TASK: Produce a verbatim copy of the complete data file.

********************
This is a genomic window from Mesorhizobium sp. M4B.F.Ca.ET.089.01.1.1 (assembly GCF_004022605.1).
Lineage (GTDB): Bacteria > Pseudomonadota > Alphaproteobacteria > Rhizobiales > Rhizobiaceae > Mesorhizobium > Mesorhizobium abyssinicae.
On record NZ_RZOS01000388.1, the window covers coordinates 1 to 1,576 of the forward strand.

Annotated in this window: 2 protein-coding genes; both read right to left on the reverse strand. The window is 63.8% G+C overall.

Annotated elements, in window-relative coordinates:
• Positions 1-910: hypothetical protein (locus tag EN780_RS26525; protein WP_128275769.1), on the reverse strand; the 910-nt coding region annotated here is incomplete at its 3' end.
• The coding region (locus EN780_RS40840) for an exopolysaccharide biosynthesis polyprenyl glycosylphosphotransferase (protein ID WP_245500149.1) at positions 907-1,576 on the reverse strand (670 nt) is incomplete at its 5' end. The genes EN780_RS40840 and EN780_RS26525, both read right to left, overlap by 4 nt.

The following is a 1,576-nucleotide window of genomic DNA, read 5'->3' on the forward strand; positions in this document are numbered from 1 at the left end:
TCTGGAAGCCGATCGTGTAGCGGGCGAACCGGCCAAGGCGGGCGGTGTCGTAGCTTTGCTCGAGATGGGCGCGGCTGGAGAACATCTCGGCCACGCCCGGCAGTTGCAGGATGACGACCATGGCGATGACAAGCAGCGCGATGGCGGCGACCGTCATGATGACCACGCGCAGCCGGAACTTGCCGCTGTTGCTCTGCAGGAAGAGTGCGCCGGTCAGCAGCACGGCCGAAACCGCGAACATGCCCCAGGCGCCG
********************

This is a genomic window from Mesorhizobium sp. M4B.F.Ca.ET.089.01.1.1 (assembly GCF_004022605.1).
Lineage (GTDB): Bacteria > Pseudomonadota > Alphaproteobacteria > Rhizobiales > Rhizobiaceae > Mesorhizobium > Mesorhizobium abyssinicae.
On record NZ_RZOS01000388.1, the window covers coordinates 1 to 1,576 of the forward strand.

Annotated in this window: 2 protein-coding genes; both read right to left on the reverse strand. The window is 63.8% G+C overall.

Annotated elements, in window-relative coordinates:
• Positions 1-910: hypothetical protein (locus tag EN780_RS26525; protein WP_128275769.1), on the reverse strand; the 910-nt coding region annotated here is incomplete at its 3' end.
• The coding region (locus EN780_RS40840) for an exopolysaccharide biosynthesis polyprenyl glycosylphosphotransferase (protein ID WP_245500149.1) at positions 907-1,576 on the reverse strand (670 nt) is incomplete at its 5' end. The genes EN780_RS40840 and EN780_RS26525, both read right to left, overlap by 4 nt.

The following is a 1,576-nucleotide window of genomic DNA, read 5'->3' on the forward strand; positions in this document are numbered from 1 at the left end:
TCTGGAAGCCGATCGTGTAGCGGGCGAACCGGCCAAGGCGGGCGGTGTCGTAGCTTTGCTCGAGATGGGCGCGGCTGGAGAACATCTCGGCCACGCCCGGCAGTTGCAGGATGACGACCATGGCGATGACAAGCAGCGCGATGGCGGCGACCGTCATGATGACCACGCGCAGCCGGAACTTGCCGCTGTTGCTCTGCAGGAAGAGTGCGCCGGTCAGCAGCACGGCCGAAACCGCGAACATGCCCCAGGCGCCG